Swarthmore's independent campus newspaper since 1881

The Art of the Scoop: Reflections on Student Journalism

in Campus Journal by

Given that I am at a time in my life when almost any moment could be productively spent chipping away at a tall stack of obligatory and enlightening readings, and more often than not I am sitting in a library while a staggering number of nationally- and internationally-acclaimed publications wait at my fingertips, a mere keystroke away, I was surprised to find myself spending hours reading articles with headlines like “The Great Meal Swipe Debate of 2017” from the student newspapers of colleges I do not attend.

Before the beginning of this year, I admit I was not a particularly regular reader of “The Phoenix”. I took note when the opinions section would get heated, and I was fortunate to have arrived at Swarthmore in the last year in which it was still possible to wander into a dorm room lounge and hear a stranger reading aloud, with mingled admiration and amusement, the latest intricate, verging-on-the-incomprehensible, Flaubert-and-George-Lucas-reference-riddled arts section review by Erik Myers ’15. However, I found it difficult to cultivate an interest in staying abreast of campus news when the news outside Swarthmore seemed so much bigger and more pressing.

Yet after recently signing on as a Campus Journal writer, I developed an appreciation for the work at “The Phoenix” that is carried out each week and for the craft of student journalism in general, from making connections in order to stay informed on administrative politics, to engagingly framing events that may have audience attendance in the single digits, to the basic gumption of approaching strangers for their opinions and finding the exact questions that will draw them out.

I became interested in how other publications tackled these issues and started reading around, focusing mostly on the newspapers of other small liberal arts colleges. I wanted to see how they managed to keep small-pond news feeling fresh and got strangely sucked in. Each paper had a distinct editorial voice and its own set of well-worn inside jokes, conveying a sense of the cozy insularity and sometimes comically self-perpetuating culture that gives ea small school its particular stereotype.

(By way of example, one need look no farther than the opening of our own Erik Myers’  2014 review of a performance by the Yellow Stockings theater group to get the flavor of a paradigmatic Swarthmorean: “If you look deeply enough into the rabbit hole, the stained glass windows, the use-value of Essie Mae’s, the dubious exchange-value of its meal credits, across the picturesque courtyard at the weary door of the Intercultural Center, up at the exaggerated Gothicity of its bell-tower, and finally down into the bright fluorescent-lit basement, at the Kitsch, the condoms and the candy that go for sale next to monolithic stacks of often unbearably dense and inapplicable textbooks, Swarthmore’s Clothier Hall and Shakespeare resemble something like a Church and its Pope, or a couple-centuries-old theology, a religious institution in any event suddenly reinvigorated by the always threatening, dramatic, sometimes even godless gestures of its students. Heidegger says that places teach us more about phenomena than people do.”)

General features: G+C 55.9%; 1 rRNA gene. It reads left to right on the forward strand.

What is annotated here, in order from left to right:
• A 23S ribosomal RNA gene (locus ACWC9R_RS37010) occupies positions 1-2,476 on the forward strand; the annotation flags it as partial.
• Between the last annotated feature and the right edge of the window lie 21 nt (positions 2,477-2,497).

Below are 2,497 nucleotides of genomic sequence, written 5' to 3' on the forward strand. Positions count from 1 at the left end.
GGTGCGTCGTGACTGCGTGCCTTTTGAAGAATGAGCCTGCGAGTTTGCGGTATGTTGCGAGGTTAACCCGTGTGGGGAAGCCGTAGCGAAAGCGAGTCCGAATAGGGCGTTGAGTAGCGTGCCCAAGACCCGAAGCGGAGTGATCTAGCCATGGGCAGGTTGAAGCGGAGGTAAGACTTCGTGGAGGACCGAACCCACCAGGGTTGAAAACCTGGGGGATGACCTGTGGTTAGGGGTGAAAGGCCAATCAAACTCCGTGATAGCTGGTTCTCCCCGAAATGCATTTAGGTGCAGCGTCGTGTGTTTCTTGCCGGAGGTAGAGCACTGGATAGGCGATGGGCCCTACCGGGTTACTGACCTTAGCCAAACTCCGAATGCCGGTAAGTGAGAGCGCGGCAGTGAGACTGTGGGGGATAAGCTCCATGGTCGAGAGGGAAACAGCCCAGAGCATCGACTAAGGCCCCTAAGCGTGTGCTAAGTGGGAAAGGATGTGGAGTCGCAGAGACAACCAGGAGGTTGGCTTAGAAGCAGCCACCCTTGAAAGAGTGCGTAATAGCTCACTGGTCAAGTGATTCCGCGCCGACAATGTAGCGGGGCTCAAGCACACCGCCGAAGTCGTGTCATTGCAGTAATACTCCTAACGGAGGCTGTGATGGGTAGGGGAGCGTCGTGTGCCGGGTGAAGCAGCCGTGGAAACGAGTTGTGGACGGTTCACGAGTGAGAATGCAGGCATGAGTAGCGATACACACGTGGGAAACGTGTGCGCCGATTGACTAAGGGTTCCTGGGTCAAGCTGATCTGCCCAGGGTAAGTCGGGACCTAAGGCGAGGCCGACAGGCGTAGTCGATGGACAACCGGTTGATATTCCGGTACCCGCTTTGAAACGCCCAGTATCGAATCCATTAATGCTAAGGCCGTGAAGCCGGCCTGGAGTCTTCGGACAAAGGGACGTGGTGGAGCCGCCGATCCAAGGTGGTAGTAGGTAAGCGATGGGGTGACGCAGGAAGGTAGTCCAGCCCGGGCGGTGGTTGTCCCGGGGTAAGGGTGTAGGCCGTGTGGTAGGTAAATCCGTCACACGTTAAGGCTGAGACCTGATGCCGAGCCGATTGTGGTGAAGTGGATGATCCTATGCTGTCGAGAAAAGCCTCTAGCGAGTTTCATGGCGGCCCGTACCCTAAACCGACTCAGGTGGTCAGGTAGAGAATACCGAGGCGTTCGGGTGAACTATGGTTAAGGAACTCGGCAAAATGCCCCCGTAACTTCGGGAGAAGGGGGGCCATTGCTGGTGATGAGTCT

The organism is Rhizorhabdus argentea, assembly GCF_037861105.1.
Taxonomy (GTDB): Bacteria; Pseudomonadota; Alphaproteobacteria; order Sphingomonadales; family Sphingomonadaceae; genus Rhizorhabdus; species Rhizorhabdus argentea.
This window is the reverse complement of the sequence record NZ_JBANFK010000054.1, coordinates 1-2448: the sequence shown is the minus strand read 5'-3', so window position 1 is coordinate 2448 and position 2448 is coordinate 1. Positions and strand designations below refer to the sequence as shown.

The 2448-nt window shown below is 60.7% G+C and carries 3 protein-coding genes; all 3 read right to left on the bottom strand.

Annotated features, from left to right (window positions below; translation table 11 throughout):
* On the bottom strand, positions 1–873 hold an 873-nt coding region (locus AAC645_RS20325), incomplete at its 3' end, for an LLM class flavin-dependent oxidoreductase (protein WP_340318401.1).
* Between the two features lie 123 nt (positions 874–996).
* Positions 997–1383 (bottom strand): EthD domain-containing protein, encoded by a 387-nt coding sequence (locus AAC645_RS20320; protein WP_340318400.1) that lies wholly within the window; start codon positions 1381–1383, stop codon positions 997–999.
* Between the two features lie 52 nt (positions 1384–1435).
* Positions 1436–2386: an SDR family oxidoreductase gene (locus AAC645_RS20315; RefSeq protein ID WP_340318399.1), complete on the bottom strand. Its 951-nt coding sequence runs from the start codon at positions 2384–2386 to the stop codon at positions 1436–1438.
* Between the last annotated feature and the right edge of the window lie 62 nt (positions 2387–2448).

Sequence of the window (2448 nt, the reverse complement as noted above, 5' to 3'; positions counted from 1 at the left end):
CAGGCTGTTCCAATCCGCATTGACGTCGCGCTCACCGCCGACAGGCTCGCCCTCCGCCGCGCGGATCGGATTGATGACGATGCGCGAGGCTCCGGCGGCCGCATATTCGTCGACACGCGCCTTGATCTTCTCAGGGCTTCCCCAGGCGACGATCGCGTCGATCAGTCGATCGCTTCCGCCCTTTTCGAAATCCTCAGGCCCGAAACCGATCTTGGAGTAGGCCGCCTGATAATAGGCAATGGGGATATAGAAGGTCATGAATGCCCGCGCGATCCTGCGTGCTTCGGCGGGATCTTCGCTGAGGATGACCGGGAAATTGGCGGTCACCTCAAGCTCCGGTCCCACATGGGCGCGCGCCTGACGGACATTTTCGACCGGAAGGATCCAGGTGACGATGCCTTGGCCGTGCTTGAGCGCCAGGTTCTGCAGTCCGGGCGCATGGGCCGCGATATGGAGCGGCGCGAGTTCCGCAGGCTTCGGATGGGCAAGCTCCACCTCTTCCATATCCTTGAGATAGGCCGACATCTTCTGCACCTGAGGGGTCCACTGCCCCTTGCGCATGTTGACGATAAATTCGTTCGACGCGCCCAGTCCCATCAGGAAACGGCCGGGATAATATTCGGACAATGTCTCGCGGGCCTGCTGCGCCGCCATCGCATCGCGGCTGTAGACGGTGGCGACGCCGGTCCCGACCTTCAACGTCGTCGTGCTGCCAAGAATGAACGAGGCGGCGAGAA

However, the consistent coverage across publications of racial discrimination, sexual assault, and insufficient mental health resources, both through investigative reporting and thoughtful op-eds, reveal the ways in which campuses are as fractured as they are insular. Not all campus news is small, even if it’s playing out on a small stage.

Interested to learn more about the daily workings of student papers and the experience of those who run them, I contacted Kenyon’s “The Kenyon Collegian” and “The Student Life”, the joint newspaper of the Claremont Colleges (a five-college consortium consisting of Pomona, Claremont McKenna, Scripps, Harvey Mudd and Pitzer). The editors-in-chief of both publications responded nearly within the hour, testifying to the well-oiled professionalism of their respective journalistic machines, and agreed to speak over the phone.

“The Collegian” caught my eye with its clean format and extensive arts coverage, unsurprising given Kenyon’s reputation for creative writing. When I first encountered the paper, the front page was sporting an interview with Colm Tóibín, author of the “New York Times” bestseller “Brooklyn”. Gabrielle Healy, the editor-in-chief, said that this piece was part of a popular feature called “On the Record” in which the paper interviews speakers who come to campus, which can be more engaging than just publishing a review of the talk.

Though Healy stressed that Kenyon is a small community and Gambier, Ohio a small and isolated town (a village, in fact, with a population of 2,390), she said that the newspaper is rarely short for content, largely because of the staff’s involvement across varying aspects of campus life. One news editor is the president of a sorority and reports on Greek life, another is a member of the cross-country team, and another is – shockingly – a math major.

“Most of us are humanities majors,” Healy admits, “so he’s able to touch an area we don’t always get to.”

Healy uses her connections with professors as an important way to source stories – after signing up for a dance class for the first time, the paper’s coverage of dance events increased because she asked the professor to let her know about anything notable coming up. The editors also have a standing weekly meeting with the president of the college, which allows them to stay abreast of administrative politics, and Healy said that the paper is established enough that sources will often reach out to them when they hear something newsworthy.